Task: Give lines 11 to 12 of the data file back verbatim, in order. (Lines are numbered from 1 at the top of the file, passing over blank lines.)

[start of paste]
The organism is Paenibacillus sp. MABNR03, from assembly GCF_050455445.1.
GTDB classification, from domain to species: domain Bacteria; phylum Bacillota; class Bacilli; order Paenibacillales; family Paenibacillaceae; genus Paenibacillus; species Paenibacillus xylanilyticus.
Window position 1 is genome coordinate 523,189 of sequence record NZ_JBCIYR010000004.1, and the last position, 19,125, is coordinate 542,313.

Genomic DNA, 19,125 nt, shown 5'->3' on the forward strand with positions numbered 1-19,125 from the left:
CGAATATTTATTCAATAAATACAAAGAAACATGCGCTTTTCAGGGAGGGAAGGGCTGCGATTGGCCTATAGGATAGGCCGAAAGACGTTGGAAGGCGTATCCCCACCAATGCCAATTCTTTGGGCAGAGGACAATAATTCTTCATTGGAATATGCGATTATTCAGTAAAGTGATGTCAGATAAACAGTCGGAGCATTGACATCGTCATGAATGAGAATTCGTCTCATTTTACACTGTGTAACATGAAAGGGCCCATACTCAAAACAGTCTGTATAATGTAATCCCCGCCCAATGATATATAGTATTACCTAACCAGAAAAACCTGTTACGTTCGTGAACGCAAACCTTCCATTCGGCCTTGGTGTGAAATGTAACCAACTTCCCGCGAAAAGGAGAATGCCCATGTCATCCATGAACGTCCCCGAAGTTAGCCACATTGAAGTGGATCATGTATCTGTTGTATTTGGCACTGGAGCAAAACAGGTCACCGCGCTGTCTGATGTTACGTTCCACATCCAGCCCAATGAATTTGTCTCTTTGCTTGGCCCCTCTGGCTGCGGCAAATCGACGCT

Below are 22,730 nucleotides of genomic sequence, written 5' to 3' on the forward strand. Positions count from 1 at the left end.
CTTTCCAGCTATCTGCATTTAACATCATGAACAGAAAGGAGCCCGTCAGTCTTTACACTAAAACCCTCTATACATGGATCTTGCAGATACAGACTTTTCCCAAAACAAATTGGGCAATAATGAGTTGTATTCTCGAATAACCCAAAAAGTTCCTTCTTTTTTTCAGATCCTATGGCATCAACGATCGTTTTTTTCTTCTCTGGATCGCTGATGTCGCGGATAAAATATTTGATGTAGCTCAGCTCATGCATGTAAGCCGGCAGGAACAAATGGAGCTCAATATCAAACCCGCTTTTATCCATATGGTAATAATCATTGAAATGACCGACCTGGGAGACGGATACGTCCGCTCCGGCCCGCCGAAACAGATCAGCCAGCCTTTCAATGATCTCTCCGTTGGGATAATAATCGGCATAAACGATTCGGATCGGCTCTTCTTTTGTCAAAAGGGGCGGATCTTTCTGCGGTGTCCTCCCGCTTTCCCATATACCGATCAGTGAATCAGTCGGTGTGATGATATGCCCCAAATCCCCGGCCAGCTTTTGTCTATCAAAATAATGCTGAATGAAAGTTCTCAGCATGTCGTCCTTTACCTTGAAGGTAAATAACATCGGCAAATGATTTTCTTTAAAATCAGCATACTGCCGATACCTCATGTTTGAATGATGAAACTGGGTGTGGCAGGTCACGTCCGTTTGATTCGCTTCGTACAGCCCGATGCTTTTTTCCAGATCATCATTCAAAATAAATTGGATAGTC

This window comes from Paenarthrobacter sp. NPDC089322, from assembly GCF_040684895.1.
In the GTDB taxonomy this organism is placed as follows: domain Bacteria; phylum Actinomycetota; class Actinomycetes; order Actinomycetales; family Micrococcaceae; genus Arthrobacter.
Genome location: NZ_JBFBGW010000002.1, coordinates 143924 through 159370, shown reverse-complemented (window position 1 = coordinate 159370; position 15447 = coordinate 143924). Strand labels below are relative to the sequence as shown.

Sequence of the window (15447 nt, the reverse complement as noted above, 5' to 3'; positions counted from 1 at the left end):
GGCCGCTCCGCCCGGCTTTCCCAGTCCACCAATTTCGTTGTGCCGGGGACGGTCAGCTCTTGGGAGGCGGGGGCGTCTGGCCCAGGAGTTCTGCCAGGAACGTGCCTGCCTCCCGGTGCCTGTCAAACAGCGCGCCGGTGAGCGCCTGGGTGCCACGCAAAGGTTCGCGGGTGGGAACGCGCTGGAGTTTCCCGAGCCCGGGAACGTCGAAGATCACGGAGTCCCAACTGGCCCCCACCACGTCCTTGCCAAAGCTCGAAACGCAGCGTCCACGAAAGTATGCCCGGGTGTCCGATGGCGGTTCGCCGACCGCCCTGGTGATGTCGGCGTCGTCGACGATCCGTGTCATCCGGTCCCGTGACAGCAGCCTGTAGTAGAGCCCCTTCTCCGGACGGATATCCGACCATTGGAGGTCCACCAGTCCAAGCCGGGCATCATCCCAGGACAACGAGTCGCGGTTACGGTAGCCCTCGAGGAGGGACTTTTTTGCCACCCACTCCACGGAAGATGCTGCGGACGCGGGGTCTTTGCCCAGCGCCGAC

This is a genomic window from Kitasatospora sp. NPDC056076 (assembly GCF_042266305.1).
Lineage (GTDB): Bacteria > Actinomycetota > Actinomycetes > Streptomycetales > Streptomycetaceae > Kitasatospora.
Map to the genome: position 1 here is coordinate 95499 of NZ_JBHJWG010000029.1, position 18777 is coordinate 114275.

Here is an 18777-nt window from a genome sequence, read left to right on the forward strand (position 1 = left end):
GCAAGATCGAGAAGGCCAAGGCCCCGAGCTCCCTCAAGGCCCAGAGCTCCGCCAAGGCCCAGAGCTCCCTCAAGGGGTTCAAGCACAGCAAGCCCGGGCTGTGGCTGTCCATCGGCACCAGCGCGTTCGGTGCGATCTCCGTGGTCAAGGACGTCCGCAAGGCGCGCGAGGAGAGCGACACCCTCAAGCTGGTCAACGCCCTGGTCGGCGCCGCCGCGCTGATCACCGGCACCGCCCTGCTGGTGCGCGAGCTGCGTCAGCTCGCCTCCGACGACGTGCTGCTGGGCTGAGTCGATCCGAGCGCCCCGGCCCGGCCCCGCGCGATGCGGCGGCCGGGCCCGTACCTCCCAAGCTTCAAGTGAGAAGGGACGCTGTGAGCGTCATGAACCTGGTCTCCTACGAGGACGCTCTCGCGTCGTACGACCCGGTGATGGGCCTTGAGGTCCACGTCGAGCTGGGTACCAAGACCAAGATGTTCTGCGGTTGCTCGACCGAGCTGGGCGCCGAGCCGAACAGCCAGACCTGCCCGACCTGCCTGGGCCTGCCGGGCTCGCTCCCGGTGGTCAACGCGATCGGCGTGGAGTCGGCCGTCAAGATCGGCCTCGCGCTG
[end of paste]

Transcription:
Sequence of the window (15447 nt, the reverse complement as noted above, 5' to 3'; positions counted from 1 at the left end):
GGCCGCTCCGCCCGGCTTTCCCAGTCCACCAATTTCGTTGTGCCGGGGACGGTCAGCTCTTGGGAGGCGGGGGCGTCTGGCCCAGGAGTTCTGCCAGGAACGTGCCTGCCTCCCGGTGCCTGTCAAACAGCGCGCCGGTGAGCGCCTGGGTGCCACGCAAAGGTTCGCGGGTGGGAACGCGCTGGAGTTTCCCGAGCCCGGGAACGTCGAAGATCACGGAGTCCCAACTGGCCCCCACCACGTCCTTGCCAAAGCTCGAAACGCAGCGTCCACGAAAGTATGCCCGGGTGTCCGATGGCGGTTCGCCGACCGCCCTGGTGATGTCGGCGTCGTCGACGATCCGTGTCATCCGGTCCCGTGACAGCAGCCTGTAGTAGAGCCCCTTCTCCGGACGGATATCCGACCATTGGAGGTCCACCAGTCCAAGCCGGGCATCATCCCAGGACAACGAGTCGCGGTTACGGTAGCCCTCGAGGAGGGACTTTTTTGCCACCCACTCCACGGAAGATGCTGCGGACGCGGGGTCTTTGCCCAGCGCCGAC